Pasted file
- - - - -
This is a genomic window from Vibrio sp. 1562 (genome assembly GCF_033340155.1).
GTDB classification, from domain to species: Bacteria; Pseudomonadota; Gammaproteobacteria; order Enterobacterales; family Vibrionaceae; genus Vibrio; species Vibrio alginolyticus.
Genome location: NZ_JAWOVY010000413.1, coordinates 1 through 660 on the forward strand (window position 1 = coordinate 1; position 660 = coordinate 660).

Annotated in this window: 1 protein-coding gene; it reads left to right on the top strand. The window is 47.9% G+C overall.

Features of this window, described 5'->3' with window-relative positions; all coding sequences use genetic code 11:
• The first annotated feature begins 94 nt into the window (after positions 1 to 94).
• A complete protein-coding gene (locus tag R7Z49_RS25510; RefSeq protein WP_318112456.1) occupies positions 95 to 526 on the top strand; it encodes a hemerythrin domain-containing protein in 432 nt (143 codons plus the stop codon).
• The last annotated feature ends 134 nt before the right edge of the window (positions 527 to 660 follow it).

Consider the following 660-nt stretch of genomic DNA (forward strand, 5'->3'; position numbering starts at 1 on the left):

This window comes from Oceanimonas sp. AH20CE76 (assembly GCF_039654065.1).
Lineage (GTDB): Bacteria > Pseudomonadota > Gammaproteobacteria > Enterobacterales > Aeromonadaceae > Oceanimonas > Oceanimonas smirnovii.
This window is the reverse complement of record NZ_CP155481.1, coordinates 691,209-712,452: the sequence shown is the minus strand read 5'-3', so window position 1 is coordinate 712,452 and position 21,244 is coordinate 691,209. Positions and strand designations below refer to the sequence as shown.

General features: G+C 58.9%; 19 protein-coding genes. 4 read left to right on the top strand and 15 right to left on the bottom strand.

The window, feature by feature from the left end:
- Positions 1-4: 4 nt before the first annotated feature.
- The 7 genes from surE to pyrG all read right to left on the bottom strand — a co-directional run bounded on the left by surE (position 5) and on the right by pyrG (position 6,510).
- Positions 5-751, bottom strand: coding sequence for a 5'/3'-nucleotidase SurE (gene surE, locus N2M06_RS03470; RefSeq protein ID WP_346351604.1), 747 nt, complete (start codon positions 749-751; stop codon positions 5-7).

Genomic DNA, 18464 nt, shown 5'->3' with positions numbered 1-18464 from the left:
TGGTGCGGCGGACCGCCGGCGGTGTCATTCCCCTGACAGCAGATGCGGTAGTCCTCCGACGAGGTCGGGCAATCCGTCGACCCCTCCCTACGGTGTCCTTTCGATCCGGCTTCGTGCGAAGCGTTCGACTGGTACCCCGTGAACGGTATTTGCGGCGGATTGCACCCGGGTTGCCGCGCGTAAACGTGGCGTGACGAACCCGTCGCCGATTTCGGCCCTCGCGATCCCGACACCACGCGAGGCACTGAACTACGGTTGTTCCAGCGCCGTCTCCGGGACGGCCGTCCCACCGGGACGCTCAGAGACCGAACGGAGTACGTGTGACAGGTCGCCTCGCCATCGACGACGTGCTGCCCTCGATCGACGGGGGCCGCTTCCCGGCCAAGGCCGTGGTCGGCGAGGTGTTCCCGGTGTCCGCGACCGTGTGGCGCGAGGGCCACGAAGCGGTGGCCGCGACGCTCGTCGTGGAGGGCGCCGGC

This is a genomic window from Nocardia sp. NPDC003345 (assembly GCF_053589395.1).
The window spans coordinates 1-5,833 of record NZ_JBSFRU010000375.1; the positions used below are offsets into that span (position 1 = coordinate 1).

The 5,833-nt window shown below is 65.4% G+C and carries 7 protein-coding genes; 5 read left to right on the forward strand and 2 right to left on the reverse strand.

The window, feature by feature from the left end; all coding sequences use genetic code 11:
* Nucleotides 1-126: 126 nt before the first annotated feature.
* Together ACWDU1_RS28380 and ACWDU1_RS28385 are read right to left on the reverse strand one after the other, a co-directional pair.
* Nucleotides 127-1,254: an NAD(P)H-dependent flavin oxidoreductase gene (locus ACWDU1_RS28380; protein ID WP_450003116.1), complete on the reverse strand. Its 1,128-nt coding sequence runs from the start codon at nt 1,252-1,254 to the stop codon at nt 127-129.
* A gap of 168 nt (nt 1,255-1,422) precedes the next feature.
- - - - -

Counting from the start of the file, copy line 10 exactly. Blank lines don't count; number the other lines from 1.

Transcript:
This window comes from Oceanimonas sp. AH20CE76 (assembly GCF_039654065.1).